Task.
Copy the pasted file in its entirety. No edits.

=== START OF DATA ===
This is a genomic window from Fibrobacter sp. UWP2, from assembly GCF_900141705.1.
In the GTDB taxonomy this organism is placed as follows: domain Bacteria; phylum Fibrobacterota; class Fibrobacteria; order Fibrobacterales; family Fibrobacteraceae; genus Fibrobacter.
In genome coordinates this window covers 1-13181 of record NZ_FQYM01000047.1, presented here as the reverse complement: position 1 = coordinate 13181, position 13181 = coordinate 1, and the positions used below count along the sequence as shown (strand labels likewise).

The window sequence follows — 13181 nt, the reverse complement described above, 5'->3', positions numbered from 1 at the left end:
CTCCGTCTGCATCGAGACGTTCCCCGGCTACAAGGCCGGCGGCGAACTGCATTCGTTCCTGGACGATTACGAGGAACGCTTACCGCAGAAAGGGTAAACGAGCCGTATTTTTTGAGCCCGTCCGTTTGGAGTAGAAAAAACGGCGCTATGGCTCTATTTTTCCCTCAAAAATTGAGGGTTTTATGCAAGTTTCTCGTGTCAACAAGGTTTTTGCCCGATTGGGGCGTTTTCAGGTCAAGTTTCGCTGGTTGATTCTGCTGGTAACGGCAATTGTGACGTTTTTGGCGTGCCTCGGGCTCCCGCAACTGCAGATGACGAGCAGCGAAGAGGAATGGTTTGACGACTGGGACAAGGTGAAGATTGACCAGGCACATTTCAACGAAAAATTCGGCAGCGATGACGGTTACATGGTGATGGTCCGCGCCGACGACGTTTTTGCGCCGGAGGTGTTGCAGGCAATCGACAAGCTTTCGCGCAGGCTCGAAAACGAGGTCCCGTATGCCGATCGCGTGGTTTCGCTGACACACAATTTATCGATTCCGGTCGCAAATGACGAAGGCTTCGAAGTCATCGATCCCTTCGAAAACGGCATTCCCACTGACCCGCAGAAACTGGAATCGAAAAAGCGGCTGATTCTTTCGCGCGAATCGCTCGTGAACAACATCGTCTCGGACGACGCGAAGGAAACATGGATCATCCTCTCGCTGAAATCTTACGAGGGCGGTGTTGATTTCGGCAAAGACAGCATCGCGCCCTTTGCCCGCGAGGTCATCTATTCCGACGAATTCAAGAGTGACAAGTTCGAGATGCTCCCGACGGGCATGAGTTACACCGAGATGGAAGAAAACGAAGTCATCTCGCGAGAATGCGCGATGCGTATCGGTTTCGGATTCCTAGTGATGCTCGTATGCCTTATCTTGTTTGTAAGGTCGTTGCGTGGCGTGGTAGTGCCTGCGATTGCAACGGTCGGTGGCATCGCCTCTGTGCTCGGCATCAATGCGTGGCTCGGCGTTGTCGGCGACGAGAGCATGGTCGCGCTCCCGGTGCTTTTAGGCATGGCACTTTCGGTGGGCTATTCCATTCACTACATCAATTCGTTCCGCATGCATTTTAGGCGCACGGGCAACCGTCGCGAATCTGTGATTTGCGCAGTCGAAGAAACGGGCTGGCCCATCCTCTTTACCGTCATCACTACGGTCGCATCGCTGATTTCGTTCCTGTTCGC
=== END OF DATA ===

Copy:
This is a genomic window from Fibrobacter sp. UWP2, from assembly GCF_900141705.1.
In the GTDB taxonomy this organism is placed as follows: domain Bacteria; phylum Fibrobacterota; class Fibrobacteria; order Fibrobacterales; family Fibrobacteraceae; genus Fibrobacter.
In genome coordinates this window covers 1-13181 of record NZ_FQYM01000047.1, presented here as the reverse complement: position 1 = coordinate 13181, position 13181 = coordinate 1, and the positions used below count along the sequence as shown (strand labels likewise).

The window sequence follows — 13181 nt, the reverse complement described above, 5'->3', positions numbered from 1 at the left end:
CTCCGTCTGCATCGAGACGTTCCCCGGCTACAAGGCCGGCGGCGAACTGCATTCGTTCCTGGACGATTACGAGGAACGCTTACCGCAGAAAGGGTAAACGAGCCGTATTTTTTGAGCCCGTCCGTTTGGAGTAGAAAAAACGGCGCTATGGCTCTATTTTTCCCTCAAAAATTGAGGGTTTTATGCAAGTTTCTCGTGTCAACAAGGTTTTTGCCCGATTGGGGCGTTTTCAGGTCAAGTTTCGCTGGTTGATTCTGCTGGTAACGGCAATTGTGACGTTTTTGGCGTGCCTCGGGCTCCCGCAACTGCAGATGACGAGCAGCGAAGAGGAATGGTTTGACGACTGGGACAAGGTGAAGATTGACCAGGCACATTTCAACGAAAAATTCGGCAGCGATGACGGTTACATGGTGATGGTCCGCGCCGACGACGTTTTTGCGCCGGAGGTGTTGCAGGCAATCGACAAGCTTTCGCGCAGGCTCGAAAACGAGGTCCCGTATGCCGATCGCGTGGTTTCGCTGACACACAATTTATCGATTCCGGTCGCAAATGACGAAGGCTTCGAAGTCATCGATCCCTTCGAAAACGGCATTCCCACTGACCCGCAGAAACTGGAATCGAAAAAGCGGCTGATTCTTTCGCGCGAATCGCTCGTGAACAACATCGTCTCGGACGACGCGAAGGAAACATGGATCATCCTCTCGCTGAAATCTTACGAGGGCGGTGTTGATTTCGGCAAAGACAGCATCGCGCCCTTTGCCCGCGAGGTCATCTATTCCGACGAATTCAAGAGTGACAAGTTCGAGATGCTCCCGACGGGCATGAGTTACACCGAGATGGAAGAAAACGAAGTCATCTCGCGAGAATGCGCGATGCGTATCGGTTTCGGATTCCTAGTGATGCTCGTATGCCTTATCTTGTTTGTAAGGTCGTTGCGTGGCGTGGTAGTGCCTGCGATTGCAACGGTCGGTGGCATCGCCTCTGTGCTCGGCATCAATGCGTGGCTCGGCGTTGTCGGCGACGAGAGCATGGTCGCGCTCCCGGTGCTTTTAGGCATGGCACTTTCGGTGGGCTATTCCATTCACTACATCAATTCGTTCCGCATGCATTTTAGGCGCACGGGCAACCGTCGCGAATCTGTGATTTGCGCAGTCGAAGAAACGGGCTGGCCCATCCTCTTTACCGTCATCACTACGGTCGCATCGCTGATTTCGTTCCTGTTCGC